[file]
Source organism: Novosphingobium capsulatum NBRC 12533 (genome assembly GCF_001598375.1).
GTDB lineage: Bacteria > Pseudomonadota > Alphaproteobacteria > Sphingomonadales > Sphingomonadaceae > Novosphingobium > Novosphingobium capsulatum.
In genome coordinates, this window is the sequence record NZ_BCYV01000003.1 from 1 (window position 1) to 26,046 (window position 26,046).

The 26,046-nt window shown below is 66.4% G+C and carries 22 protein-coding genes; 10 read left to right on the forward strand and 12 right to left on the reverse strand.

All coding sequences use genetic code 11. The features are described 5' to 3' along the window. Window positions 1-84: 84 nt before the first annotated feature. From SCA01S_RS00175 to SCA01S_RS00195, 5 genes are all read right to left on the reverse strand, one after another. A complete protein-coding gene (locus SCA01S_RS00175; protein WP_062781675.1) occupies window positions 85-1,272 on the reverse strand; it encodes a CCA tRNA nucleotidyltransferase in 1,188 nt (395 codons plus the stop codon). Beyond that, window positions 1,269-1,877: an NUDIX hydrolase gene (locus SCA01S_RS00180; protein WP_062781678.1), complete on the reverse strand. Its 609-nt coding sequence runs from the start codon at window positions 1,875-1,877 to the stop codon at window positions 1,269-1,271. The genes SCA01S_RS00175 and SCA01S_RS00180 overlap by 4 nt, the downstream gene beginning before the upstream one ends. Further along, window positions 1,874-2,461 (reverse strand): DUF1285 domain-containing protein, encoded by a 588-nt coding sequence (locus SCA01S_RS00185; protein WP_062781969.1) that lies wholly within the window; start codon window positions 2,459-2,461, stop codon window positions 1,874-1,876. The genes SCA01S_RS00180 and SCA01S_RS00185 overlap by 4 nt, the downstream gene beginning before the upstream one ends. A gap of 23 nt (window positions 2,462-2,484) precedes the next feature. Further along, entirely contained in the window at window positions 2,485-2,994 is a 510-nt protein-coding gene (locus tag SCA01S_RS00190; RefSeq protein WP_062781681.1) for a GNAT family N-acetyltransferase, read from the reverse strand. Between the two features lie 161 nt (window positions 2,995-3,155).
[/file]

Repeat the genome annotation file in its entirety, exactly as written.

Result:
Source organism: Novosphingobium capsulatum NBRC 12533 (genome assembly GCF_001598375.1).
GTDB lineage: Bacteria > Pseudomonadota > Alphaproteobacteria > Sphingomonadales > Sphingomonadaceae > Novosphingobium > Novosphingobium capsulatum.
In genome coordinates, this window is the sequence record NZ_BCYV01000003.1 from 1 (window position 1) to 26,046 (window position 26,046).

The 26,046-nt window shown below is 66.4% G+C and carries 22 protein-coding genes; 10 read left to right on the forward strand and 12 right to left on the reverse strand.

All coding sequences use genetic code 11. The features are described 5' to 3' along the window. Window positions 1-84: 84 nt before the first annotated feature. From SCA01S_RS00175 to SCA01S_RS00195, 5 genes are all read right to left on the reverse strand, one after another. A complete protein-coding gene (locus SCA01S_RS00175; protein WP_062781675.1) occupies window positions 85-1,272 on the reverse strand; it encodes a CCA tRNA nucleotidyltransferase in 1,188 nt (395 codons plus the stop codon). Beyond that, window positions 1,269-1,877: an NUDIX hydrolase gene (locus SCA01S_RS00180; protein WP_062781678.1), complete on the reverse strand. Its 609-nt coding sequence runs from the start codon at window positions 1,875-1,877 to the stop codon at window positions 1,269-1,271. The genes SCA01S_RS00175 and SCA01S_RS00180 overlap by 4 nt, the downstream gene beginning before the upstream one ends. Further along, window positions 1,874-2,461 (reverse strand): DUF1285 domain-containing protein, encoded by a 588-nt coding sequence (locus SCA01S_RS00185; protein WP_062781969.1) that lies wholly within the window; start codon window positions 2,459-2,461, stop codon window positions 1,874-1,876. The genes SCA01S_RS00180 and SCA01S_RS00185 overlap by 4 nt, the downstream gene beginning before the upstream one ends. A gap of 23 nt (window positions 2,462-2,484) precedes the next feature. Further along, entirely contained in the window at window positions 2,485-2,994 is a 510-nt protein-coding gene (locus tag SCA01S_RS00190; RefSeq protein WP_062781681.1) for a GNAT family N-acetyltransferase, read from the reverse strand. Between the two features lie 161 nt (window positions 2,995-3,155).